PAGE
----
“If they wanted a Mastro’s or a bigtime steakhouse they would have got it,” said Nook proprietor Frank Vairo who opened the restaurant’s original location in Arcadia after cutting his teeth at Cowboy Ciao and Kazimierz in Scottsdale.
“They wanted a more personal feel, so that’s why they came after us,” he said.
As Arizona natives, both Brown and Vairo are looking forward to being part of the resurgence and vibrancy of downtown Phoenix. Noting the wildly successful Valley Bar which opened earlier in the year, Brown said that these trendy spots are “creating new burgeoning pockets,” making downtown much like a ‘real city’ such as Chicago.
However, Brown and Vairo aren’t trying to turn Phoenix into something it’s not.
After bringing back the “Arcadia feel” to the space that the original Nook now inhabits (it had become a sort of ‘greasy spoon’ before Nook moved in), Brown and the team are excited to do it all over again—but this time in Phoenix’s urban core.
“Downtown Phoenix is having such a renaissance,” said Brown, who expressed the group’s excitement at renovating the gorgeous vacant building at Monroe and Central Avenue.
Vairo shares a similar enthusiasm.
“I’m the first one in my family that’s not from NY or Italy,” Vairo said. “So, to see what downtown is doing and becoming slowly over the last 10 years, and to be part of that is pretty amazing.”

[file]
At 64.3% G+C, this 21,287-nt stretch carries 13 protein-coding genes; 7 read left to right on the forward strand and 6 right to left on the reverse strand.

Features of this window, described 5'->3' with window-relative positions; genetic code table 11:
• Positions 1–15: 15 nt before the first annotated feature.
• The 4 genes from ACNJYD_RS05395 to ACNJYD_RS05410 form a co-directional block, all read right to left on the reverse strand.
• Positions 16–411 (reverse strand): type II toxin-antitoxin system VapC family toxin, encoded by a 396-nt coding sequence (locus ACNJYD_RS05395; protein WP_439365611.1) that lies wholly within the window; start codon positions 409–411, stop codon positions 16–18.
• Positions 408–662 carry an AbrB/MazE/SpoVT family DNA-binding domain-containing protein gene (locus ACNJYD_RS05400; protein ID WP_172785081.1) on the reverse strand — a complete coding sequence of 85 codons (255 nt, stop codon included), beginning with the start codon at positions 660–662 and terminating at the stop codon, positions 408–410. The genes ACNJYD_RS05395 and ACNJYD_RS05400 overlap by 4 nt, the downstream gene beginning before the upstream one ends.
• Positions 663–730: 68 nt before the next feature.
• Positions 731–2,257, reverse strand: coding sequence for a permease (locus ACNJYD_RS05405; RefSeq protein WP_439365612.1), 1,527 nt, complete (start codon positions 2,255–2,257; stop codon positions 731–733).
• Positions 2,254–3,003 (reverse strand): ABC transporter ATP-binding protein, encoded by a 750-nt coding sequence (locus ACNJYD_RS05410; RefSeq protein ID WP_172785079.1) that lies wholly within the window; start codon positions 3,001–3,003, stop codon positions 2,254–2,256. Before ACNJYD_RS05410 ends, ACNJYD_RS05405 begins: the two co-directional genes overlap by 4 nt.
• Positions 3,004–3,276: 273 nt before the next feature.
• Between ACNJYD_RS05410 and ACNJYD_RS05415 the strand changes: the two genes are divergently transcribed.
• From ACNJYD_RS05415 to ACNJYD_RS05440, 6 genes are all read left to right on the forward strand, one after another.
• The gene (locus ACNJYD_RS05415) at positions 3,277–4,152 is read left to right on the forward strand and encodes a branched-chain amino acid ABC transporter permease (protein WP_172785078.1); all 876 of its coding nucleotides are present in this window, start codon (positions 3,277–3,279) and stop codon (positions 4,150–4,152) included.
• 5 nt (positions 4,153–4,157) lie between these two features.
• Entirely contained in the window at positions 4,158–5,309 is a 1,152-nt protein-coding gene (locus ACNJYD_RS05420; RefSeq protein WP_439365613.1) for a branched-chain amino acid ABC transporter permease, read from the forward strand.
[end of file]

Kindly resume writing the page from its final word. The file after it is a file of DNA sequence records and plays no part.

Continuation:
“Hopefully, we’ll be a trendsetter in this historic hotel and bring it to life, and help with the resurgence,” he said.
With floor-to-19-ft-ceiling windows that surround the north and west restaurant walls, Nook Kitchen at the Hilton Garden Inn Phoenix Downtown is a grand space.
A key focal feature of the restaurant will be the large, marble topped octagon bar in the center of the room. Walking through the rich lobby at the Hilton Garden Inn and into the Nook Kitchen entry way, guests will be able to sit at four-top seating, community tables, the central bar as well as semi-private dining, with clean, elegant lines and hints of the geometric shapes that championed the 1930s era.
“There will be rich textures, jewel tones, and neat plays on the Art Deco movement,” Brown says.
In addition to setting the bar style, Nook Kitchen—in their move to the downtown Phoenix urban core—also hopes to inspire another type of movement.
“We want to help be on the forefront of public transportation,” said Brown, who said the Nook team hopes to encourage people to get out of their “comfort zones” with regards to the Valley Metro light rail.
And with 172 rooms above the restaurant, in addition to a lobby bar and large patio, only leaves one question remains: Will there be room service?!
“We are doing room service,” Vairo said. “But the Hilton will be running it.”
If You Go
Hilton Garden Inn Phoenix Downtown
15 E Monroe St
Phoenix, AZ 85004
Before (the New) Nook Opens
Nook Kitchen (Arcadia)
3623 E Indian School Road
Phoenix, AZ 85018
Photos by Lauren Potter.